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When Claire Zielinski’s boss called to invite her back to work as a restaurant server after two months of receiving unemployment benefits, the single mother in Bay City, Mi., wasn’t sure if it would be worth it.
Like millions of other out-of-work Americans, Zielinski was benefiting from the extra $600 a week the federal stimulus package set aside for unemployed workers, in addition to the traditional unemployment insurance payments the state of Michigan was sending her.
But then Zielinski’s boss gave her an offer she couldn’t refuse: She could work just 23 hours per week, be paid for a full 40, and keep that $600 per week benefit until it runs out at the end of July.
The 26-year-old is one of thousands Americans participating in a “work share program” that’s put some people many in better financial standing than they were before the shutdown — at least temporarily.
“I’m definitely making more,” says Zielinski, who works for Old City Hall, a restaurant owned by Downtown Restaurant Investments, a restaurant group that helped enroll her in the offering. “The world slowed down, but my life didn’t slow down with my bills and my kid.”
Work share has been around since the 1930s: Pre-COVID-19, 27 states used it as a way for full-time employees to work part-time while also collecting partial unemployment benefits.
Through the end of 2020, pro-rated unemployment earnings of workers whose employers are enrolled in this program will be paid by federal funds — not individual states, like before. So an employee who works three days out of her regular five-day workweek will earn 60% of her salary (while retaining her health benefits) and the federal government will pick up the tab for the remaining 40% — plus that extra weekly $600 benefit.
“It’s a way to reduce hours without laying people off,” says Susan Houseman, director of research at the Upjohn Institute for Employment Research. “Work share is most appropriate when you think businesses are going to recover. That’s the situation that we’re in right now … businesses that are under capacity were perfectly viable a few months ago.”
An untapped option
As of May, there were only about 180,000 people enrolled in work share programs; a tiny sliver of the country’s 40 million unemployment claims, according to data from the National Employment Law Project.
But as a large swaths of the U.S. preps to reopen over the coming weeks, “we’ll see a greater take-up,” Housman says.
Some states, like Illinois and Nebraska, don’t currently offer any work share programs. And business owners in states where they do exist, like New York and Oregon, are just starting to learn that this is option is available to them.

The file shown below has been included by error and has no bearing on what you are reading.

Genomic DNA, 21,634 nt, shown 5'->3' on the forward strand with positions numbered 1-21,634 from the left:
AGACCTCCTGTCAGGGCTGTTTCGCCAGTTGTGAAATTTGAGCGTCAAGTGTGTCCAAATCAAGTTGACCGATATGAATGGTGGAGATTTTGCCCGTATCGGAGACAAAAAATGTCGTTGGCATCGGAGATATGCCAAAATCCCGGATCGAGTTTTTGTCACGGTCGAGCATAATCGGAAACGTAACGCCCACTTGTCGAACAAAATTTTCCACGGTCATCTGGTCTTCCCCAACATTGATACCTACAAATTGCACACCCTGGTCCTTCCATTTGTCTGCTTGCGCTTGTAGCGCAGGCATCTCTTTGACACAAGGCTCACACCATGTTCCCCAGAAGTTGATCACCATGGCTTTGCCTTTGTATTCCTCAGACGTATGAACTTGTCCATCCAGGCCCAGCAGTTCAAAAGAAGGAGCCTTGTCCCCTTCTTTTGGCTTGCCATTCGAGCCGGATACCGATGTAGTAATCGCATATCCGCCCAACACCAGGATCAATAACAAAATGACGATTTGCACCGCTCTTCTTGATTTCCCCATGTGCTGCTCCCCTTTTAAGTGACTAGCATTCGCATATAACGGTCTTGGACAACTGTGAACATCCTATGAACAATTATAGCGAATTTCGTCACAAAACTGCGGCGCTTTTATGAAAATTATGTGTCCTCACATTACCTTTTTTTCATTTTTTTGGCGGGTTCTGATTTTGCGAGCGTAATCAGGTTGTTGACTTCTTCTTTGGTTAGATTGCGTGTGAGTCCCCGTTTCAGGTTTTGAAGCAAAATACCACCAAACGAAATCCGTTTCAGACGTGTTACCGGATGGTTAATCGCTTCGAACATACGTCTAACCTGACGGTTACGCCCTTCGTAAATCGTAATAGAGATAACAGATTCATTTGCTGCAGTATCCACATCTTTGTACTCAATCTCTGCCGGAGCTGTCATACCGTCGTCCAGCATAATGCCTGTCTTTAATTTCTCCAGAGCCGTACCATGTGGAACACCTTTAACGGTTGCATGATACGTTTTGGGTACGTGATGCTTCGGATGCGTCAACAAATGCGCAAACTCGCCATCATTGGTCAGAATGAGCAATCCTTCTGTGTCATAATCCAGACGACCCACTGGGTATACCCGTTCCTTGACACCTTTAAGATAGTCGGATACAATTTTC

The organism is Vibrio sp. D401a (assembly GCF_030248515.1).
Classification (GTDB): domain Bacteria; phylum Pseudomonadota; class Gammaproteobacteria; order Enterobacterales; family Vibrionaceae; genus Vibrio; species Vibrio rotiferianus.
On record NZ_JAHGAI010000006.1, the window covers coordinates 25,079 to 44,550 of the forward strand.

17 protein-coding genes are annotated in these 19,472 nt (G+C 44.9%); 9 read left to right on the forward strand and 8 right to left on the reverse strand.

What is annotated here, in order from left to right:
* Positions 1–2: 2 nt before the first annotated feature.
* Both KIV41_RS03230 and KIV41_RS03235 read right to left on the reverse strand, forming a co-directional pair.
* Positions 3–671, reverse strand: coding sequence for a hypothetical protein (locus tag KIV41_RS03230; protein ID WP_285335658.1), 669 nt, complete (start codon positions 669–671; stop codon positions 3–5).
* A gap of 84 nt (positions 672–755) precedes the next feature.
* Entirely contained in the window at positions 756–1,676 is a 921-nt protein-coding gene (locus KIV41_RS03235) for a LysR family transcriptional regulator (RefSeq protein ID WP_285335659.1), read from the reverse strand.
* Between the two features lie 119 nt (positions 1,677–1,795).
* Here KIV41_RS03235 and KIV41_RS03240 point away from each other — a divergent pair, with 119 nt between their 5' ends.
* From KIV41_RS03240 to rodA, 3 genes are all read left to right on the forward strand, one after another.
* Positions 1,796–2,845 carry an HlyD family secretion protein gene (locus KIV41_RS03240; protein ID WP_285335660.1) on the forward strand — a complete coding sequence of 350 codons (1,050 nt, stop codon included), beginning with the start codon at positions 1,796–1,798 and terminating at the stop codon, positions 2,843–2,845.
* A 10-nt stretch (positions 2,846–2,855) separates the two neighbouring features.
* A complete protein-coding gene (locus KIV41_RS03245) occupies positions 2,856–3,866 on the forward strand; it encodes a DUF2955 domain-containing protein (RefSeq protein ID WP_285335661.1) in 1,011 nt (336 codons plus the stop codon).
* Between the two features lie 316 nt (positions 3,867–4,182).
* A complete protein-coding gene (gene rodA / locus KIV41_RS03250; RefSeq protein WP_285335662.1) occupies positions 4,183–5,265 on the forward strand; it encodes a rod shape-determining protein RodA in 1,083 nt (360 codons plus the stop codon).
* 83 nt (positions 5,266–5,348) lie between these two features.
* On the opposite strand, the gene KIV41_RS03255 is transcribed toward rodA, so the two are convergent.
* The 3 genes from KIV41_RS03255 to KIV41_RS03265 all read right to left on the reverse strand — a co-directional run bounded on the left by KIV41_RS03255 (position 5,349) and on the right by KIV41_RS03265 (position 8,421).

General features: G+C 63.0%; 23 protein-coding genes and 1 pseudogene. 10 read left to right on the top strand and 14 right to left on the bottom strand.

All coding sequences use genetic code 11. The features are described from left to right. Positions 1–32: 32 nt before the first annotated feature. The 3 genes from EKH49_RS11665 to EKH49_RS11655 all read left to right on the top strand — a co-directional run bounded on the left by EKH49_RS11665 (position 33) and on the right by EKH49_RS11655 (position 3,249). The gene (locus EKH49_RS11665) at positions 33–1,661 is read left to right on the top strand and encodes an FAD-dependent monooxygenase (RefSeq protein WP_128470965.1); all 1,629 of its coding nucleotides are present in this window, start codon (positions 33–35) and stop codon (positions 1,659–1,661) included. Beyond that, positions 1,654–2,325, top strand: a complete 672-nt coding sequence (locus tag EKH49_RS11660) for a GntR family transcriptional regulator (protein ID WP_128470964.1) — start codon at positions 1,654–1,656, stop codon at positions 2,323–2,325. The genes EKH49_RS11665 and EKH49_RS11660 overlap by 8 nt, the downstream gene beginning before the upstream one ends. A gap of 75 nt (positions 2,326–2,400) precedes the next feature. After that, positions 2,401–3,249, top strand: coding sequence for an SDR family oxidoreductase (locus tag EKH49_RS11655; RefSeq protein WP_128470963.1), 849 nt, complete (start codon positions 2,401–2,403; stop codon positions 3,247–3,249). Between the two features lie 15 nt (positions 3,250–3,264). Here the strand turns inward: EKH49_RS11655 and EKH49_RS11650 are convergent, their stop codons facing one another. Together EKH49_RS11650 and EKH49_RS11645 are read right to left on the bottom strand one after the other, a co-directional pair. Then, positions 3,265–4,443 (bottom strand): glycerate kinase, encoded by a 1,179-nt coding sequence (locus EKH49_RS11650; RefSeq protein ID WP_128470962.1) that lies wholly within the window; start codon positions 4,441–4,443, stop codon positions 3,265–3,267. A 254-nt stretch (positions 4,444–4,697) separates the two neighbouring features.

In Oregon, John Beight, executive director of human resources at the Salem-Keizer Public Schools, recently organized work share for about 3,500 of roughly 5,000 full-time employees after seeing it catch on at Portland schools nearby. Salem’s teachers, administrators, and custodians now work about 80% of their workweek while unemployment covers the rest. For most of the work share participants, Fridays are a day off — a move that will help the district save roughly $1 million per each furlough day this summer, Beight says.
Getting his employees to sign up for the program took weeks, and many had to fill out traditional unemployment applications before Oregon’s official work share application system was in place. It also took time to convince employees that their current unemployment benefits would stay intact.
“It creates anxiety because it’s an unknown,” he says.
Ronda Coltrin, who works in security at North Salem High School took some time to run her own numbers before she was convinced. “My honest initial thought was that I was concerned that the district was trying to take an easy way out,” says the 38-year-old from Lebanon, Ore.
These days, she’s come to appreciate her extra day off, which she can use to catch up on chores, and tend to her five-acre farm. She also realized that working fewer days throughout the summer will help more colleagues keep their jobs once the school year starts.
“After looking into and how many jobs it could save, I was fully on board,” she says.
Filling the gaps
As businesses recover, work share programs will be particularly useful to employees who have been furloughed from roles that won’t be able to offer pre-pandemic hours anytime soon, says Michele Evermore, senior policy analyst at the National Employment Law Project in Washington DC.
“It’s a way to bring people back slowly and get them back to work,” she says.
In some states, an influx of applications to this once little-known program has already created a bottleneck.
Rachel Harrison, co-founder of Lion & Lamb, a New York-based media communications firm, worked with her accounting firm to apply for the program in early May. She hopes 10 of her employees can take one day off a week, with unemployment compensation making up the wage difference. Lion & Lamb is new to this program, and as of this writing, Harrison was waiting to hear if her company got approved. “We’ve put in all the paperwork, but I don’t know what happens now,” she says.
Dave Dittenber, the Michigan-based CEO of the restaurant group who used work share funds to hire back Zielinski, says the program has helped preserve his four restaurants during an unpredictable time.
Dittenber worked with his team to create plans for every type of staffer his restaurants employ. Servers are working three to four-day weeks with unemployment kicking in 30% of their pay. With deliveries up, kitchen staff is working 80% of their full-time hours, and Uncle Sam is taking care of the other 20%.
For now, Dittenber has brought back less than half of the company’s 130 full time employees, but he anticipates using work share to re-hire the rest of his staff in the coming months.
“We want to bring back everybody,” he says.
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